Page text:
Identify flop products before they produce costs

Finding the Rotten Apples in your Innovation Pipeline

Survey-based Opinion Mining

Tchibo, a prominent multi-channel and multi-category business, faces the unique challenge of creating an all-new product assortment in the NonFood sector every week. Products that do not achieve a specific sales target result in significant costs. To mitigate these costs, Tchibo has implemented a proactive strategy: testing new product sketches through online surveys before even beginning production and planning quantities. This helps gauge potential customer interest and reception. By utilizing an advanced predictive model developed by Cauliflower, Tchibo can assess and anticipate the success of its products. The model takes into account historical sales data, as well as valuable customer feedback in the form of open responses on likes and dislikes. Thanks to the insights from the Cauliflower model, Tchibo can now identify potential "flop" products and pinpoint their problematic features, all before committing to full-scale production. This strategy has proved instrumental in cutting unnecessary costs and refining product offerings according to customer preferences.


Online Survey / Market Research



Tchibo operates around 900 shops in 8 countries, over 24,300 retail depots and national online shops. In addition to coffee and the single-serving systems Cafissimo and Qbo, the company offers weekly changing non-food ranges and services such as travel and mobile telephony via this multichannel distribution system.

/ Background

Path to success

Tchibo faced a unique challenge in its NonFood sector: managing and optimizing a product assortment that changes on a weekly basis. At the foundation of addressing this challenge was a rich dataset consisting of historical sales numbers across different assortments and detailed results from online surveys. These surveys offered a deep dive into the respondent's demographics, their buying habits, and feedback on tested product sketches. Notably, participants evaluated product sketches based on their likeability, purchase intent, and provided open-ended feedback highlighting specific likes and dislikes. To bridge the gap between predictive analysis and real-world outcomes, the actual sales figures of these tested products were also incorporated. Drawing from this information reservoir, a sophisticated predictive model was devised. Its core capabilities centered around detecting specific characteristics of products that historically underperformed and evaluating the probability of a product failing in specific sales channels. The true efficacy of this model was measured by comparing its forecasts with the actual sales data, ensuring its predictions were not only accurate but also actionable. This approach provided Tchibo with a powerful tool, sharpening its product strategy and mitigating the costs of potential underperformers.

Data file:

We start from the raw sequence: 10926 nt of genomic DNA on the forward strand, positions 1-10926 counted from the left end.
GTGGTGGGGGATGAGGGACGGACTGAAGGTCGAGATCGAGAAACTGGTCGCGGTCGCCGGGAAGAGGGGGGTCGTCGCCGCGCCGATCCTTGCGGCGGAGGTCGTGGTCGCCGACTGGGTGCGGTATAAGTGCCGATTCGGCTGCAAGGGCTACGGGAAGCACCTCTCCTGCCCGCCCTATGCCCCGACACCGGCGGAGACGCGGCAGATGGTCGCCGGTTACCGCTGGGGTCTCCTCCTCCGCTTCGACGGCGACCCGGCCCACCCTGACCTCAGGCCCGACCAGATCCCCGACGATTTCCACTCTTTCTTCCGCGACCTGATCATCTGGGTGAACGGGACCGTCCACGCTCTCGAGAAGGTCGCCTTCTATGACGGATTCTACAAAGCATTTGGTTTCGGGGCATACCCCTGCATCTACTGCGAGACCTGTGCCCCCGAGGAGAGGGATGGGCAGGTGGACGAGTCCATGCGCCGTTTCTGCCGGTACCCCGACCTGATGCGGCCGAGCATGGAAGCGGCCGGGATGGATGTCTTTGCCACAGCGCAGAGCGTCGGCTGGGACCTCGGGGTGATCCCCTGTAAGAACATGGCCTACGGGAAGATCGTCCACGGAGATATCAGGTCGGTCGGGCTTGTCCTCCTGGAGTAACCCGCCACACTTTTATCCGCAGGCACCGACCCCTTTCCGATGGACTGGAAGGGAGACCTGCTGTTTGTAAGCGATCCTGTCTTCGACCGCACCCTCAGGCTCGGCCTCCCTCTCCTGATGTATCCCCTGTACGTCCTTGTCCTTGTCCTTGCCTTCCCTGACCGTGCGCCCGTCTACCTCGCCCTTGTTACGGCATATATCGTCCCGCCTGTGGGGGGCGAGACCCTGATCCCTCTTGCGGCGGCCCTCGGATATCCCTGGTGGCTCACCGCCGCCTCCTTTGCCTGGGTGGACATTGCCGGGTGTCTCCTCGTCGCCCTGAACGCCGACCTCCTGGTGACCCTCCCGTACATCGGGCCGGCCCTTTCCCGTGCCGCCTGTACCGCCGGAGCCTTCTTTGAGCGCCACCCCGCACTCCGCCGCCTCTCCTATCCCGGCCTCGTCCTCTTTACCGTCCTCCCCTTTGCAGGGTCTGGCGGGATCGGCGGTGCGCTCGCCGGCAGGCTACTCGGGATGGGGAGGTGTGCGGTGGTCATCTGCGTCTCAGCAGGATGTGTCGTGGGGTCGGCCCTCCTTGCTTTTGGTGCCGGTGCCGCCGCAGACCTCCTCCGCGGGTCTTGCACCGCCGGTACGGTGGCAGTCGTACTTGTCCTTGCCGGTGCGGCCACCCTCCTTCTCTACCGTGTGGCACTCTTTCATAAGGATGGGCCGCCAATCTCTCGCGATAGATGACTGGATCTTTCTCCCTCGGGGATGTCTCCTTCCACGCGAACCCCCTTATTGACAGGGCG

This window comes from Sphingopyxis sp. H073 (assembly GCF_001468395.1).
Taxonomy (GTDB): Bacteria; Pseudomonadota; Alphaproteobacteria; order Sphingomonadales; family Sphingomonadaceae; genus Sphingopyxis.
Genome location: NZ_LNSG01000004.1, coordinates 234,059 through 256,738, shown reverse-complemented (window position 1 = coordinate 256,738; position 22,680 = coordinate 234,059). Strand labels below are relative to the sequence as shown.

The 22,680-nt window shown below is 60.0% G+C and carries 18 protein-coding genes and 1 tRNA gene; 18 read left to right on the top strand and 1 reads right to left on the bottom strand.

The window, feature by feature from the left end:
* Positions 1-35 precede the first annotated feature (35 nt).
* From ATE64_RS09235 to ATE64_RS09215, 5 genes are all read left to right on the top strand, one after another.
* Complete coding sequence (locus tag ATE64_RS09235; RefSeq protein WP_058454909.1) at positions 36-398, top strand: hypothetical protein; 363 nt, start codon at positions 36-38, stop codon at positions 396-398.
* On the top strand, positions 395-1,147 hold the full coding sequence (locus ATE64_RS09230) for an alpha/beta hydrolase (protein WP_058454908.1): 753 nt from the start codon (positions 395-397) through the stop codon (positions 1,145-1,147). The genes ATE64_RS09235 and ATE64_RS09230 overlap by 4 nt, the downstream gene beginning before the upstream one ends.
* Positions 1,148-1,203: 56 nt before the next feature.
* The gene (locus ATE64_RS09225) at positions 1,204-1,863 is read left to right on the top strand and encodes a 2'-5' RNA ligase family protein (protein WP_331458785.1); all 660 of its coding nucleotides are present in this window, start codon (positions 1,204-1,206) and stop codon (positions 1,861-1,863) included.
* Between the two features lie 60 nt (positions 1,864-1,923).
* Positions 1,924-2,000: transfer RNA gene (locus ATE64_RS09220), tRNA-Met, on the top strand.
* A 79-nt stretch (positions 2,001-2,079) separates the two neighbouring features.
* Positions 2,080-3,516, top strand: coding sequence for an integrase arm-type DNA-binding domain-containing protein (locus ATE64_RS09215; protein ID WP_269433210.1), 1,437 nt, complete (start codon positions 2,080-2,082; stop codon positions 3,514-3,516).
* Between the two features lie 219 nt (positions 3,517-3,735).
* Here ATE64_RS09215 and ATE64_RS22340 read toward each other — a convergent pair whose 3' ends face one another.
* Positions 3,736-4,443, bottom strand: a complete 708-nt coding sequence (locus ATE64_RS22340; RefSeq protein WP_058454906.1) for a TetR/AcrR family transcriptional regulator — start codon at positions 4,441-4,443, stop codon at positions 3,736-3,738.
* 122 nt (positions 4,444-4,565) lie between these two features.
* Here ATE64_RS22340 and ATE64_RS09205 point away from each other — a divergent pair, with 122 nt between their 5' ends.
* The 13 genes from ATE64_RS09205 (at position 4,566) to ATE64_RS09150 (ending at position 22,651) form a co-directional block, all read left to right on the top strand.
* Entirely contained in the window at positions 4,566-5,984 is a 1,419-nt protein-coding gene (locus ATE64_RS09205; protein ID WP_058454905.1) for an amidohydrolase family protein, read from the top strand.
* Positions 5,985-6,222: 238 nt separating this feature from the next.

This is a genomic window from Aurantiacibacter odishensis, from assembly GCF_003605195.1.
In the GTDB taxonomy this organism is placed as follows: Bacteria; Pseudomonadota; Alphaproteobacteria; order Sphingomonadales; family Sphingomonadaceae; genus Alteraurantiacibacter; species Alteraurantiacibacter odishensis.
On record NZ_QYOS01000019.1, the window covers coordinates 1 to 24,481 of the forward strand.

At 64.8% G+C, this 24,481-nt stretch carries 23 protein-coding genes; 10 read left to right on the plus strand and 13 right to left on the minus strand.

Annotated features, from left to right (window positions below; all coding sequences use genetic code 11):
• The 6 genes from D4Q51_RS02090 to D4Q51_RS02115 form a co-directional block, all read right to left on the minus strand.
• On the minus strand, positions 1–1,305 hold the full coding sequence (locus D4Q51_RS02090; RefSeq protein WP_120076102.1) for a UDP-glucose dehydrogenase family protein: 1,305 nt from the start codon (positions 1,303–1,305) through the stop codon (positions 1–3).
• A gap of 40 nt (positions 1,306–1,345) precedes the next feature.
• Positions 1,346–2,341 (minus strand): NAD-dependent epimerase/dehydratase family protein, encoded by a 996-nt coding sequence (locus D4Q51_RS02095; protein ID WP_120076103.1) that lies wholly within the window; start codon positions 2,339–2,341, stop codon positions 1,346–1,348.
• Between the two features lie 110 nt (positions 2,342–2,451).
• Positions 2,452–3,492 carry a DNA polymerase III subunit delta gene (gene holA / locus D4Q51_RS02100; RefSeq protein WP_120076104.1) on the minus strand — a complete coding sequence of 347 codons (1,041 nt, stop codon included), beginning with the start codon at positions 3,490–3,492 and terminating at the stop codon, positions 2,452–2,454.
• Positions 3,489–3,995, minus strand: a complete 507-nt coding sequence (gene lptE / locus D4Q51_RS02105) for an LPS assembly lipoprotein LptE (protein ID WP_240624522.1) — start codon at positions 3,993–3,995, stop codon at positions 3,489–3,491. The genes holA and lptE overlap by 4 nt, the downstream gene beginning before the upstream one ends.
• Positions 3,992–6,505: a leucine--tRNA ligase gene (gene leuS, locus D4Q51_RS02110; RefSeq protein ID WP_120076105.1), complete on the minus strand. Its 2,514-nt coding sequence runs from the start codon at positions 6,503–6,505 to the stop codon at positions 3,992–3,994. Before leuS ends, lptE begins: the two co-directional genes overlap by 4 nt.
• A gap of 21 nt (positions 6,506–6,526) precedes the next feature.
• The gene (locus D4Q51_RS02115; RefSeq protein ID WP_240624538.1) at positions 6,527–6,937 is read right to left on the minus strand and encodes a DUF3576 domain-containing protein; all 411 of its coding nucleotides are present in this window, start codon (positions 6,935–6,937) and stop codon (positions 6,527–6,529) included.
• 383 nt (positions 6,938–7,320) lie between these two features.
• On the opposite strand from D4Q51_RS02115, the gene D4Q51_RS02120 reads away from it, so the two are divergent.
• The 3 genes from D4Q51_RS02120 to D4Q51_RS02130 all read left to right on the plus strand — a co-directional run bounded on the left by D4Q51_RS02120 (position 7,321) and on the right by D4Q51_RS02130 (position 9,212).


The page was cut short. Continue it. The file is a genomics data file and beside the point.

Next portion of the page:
/ Added Value

The prediction model is applied for each new assortment with its products. The results are channel-specific predictions of product success and a summary of the likes and dislikes as concrete feedback on the most relevant positively and negatively-perceived characteristics of a product. The results are presented in an intuitive dashboard solution and are the basis for decisions regarding product design, sales volume, placement in the sales channels and product promotion. The single-minded indicator concerning product success combined with actionable qualitative feedback creates the winning solution for product management. While the statement about the product success defines the framework for action, the results of the text analysis capture the free associations and improvement- wishes of the respondents and transform them into actionable guidance for optimisation.

Conclusion: The Competitive Edge in an Evolving Marketplace

In today's fiercely competitive landscape, having a distinctive edge is paramount. For Tchibo, that advantage has been realized through the meticulous product testing and accumulation of knowledge over the years. Every product evaluation and every piece of feedback has been a building block, systematically contributing to a vast reservoir of knowledge. The Opinion-Driven Prediction Model, with its advanced embedding driven classification model, is not merely a technical marvel; it's a repository of this vast wisdom, encapsulating years of consumer insights and preferences. By continuously refining and embedding this wisdom into the model, Tchibo has positioned itself uniquely, ready to predict, adapt, and respond to ever-shifting market demands. As competitors grapple with the challenges of the marketplace, Tchibo stands a cut above, fortified by a legacy of deep consumer understanding and a future-facing tool that leverages this knowledge. The result? Enhanced product offerings, attuned to consumer desires, and a formidable stance in a turbulent competitive field.